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Getting Started
Form Processing
IoC Container
Hibernate ORM

The Spring MVC Controller

A controller receives web requests from the user, performs some business logic, and populates the model with JavaBean components for the view to present.
public class CountryController {

  private WorldService worldService = new MockWorldService();

  public Collection<Country> getCountries() {
    return worldService.getAllCountries();

  public Country getCountry(@RequestParam(value="id", required=true) int countryId) {
    return worldService.getCountryById(countryId);


Info @Controller is a specialization of @Component. The other types of @Component are @Service and @Repository, both of which are covered later in this tutorial.
The @Controller annotation designates an arbitrary (POJO) class as a web controller. Spring can automatically detect controller classes using class path scanning, and make them available to receive requests from end users.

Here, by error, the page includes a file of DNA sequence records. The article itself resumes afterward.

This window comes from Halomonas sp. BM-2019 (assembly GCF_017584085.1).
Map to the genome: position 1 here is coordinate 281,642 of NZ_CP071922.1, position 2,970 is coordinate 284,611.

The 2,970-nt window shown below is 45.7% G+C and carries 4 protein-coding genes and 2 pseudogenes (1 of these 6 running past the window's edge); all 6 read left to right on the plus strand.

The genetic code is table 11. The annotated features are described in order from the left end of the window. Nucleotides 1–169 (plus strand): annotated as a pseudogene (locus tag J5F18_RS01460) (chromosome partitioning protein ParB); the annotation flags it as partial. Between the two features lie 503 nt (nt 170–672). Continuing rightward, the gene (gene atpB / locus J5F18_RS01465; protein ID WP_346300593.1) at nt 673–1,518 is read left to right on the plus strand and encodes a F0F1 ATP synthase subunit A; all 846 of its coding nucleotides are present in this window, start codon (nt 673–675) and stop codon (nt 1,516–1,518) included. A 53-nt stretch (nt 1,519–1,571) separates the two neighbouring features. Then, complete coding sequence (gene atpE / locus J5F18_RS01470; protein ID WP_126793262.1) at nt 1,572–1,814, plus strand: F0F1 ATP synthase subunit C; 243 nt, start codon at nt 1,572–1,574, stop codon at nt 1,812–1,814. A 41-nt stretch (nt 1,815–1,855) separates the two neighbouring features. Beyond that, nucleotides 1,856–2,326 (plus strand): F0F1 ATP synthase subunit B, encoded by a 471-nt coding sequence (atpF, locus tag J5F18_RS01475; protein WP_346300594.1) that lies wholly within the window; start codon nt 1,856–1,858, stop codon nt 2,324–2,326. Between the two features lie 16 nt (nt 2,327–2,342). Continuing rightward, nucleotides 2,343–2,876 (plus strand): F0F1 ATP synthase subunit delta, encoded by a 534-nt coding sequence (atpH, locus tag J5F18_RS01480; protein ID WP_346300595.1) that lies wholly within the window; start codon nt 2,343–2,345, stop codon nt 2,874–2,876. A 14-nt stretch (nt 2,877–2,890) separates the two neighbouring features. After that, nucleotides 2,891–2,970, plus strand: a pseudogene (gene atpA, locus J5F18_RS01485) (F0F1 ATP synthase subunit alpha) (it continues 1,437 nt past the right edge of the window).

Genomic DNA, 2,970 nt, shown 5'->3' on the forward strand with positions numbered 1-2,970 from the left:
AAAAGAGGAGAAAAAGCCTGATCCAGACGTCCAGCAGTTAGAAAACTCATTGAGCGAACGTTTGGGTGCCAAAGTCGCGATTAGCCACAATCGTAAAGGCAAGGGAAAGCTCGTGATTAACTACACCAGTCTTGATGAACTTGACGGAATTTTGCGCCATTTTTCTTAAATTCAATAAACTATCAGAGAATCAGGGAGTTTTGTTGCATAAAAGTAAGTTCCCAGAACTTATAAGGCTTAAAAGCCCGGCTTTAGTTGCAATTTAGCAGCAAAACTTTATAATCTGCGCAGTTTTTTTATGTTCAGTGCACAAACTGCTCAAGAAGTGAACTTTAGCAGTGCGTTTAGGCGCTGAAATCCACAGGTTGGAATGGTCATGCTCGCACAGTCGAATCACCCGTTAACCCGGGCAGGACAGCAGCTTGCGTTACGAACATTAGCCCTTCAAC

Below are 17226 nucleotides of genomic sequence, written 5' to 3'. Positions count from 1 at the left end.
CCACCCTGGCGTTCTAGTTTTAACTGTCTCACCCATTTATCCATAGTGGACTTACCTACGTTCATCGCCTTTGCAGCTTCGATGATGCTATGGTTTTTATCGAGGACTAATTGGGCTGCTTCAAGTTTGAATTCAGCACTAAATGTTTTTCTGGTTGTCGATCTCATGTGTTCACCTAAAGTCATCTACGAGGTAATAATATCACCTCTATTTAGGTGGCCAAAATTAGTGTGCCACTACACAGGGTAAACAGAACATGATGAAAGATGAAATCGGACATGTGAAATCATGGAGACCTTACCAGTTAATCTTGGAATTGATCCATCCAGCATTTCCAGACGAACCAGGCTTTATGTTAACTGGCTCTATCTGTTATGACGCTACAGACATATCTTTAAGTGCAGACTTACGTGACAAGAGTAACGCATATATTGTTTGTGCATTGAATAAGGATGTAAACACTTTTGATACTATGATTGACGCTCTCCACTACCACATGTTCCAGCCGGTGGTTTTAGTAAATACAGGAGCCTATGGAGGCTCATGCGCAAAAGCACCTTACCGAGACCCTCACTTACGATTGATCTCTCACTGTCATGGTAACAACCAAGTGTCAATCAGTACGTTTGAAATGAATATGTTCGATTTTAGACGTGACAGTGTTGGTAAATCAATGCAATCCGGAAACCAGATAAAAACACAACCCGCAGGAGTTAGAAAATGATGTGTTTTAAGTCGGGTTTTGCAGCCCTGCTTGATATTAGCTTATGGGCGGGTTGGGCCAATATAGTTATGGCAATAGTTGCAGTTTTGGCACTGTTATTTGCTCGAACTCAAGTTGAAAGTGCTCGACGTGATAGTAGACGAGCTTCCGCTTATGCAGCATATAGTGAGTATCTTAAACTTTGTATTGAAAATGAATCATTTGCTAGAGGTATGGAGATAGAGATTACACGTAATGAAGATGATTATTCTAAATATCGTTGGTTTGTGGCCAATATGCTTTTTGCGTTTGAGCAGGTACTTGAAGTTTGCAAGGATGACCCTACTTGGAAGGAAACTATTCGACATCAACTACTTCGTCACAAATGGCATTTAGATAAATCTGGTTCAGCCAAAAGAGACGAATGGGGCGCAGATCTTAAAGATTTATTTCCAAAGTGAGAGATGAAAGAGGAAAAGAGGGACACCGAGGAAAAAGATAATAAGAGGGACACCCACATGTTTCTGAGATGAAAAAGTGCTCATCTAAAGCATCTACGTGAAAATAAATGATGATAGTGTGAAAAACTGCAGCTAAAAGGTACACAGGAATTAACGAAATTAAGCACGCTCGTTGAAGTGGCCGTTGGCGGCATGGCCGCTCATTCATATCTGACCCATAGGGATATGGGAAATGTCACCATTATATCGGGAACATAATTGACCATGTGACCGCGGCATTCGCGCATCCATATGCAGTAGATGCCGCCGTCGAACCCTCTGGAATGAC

The @RequestMapping annotation maps web requests to Java classes and methods. The above example maps the URL paths /countryList.html and /countryDetails.html to the getCountries() and getCountry() methods respectively. We see later how Spring implements the front controller pattern to dispatch web requests to the appropriate handler.


The @ModelAttribute annotation binds the return value of a method to a named attribute in the model. The getCountries() method returns a collection of Country JavaBeans, and the @ModelAttribute annotation binds it to an attribute called countries, for subsequent retrieval by the view.

The getCountry() method also returns a Country object into the model, but this time no @ModelAttribute annotation is specified. In this case, Spring uses the non-qualified class name, country, as the attribute name.

Tip - for consistency and clarity, we could include @ModelAttribute("country") on the getCountry() method, but this is purely a matter of choice.


The @RequestParam annotation binds HTTP request parameters to method arguments in the controller.

In our example, the getCountry() method needs to know the identifier of the country that it is to be returned. The @RequestParam annotation takes the 'id' request parameter from the URL, and maps it to the countryId parameter of the method. The parameter is mandatory so the URL must look like this /countryDetails.html?id=53, or an exception will be thrown.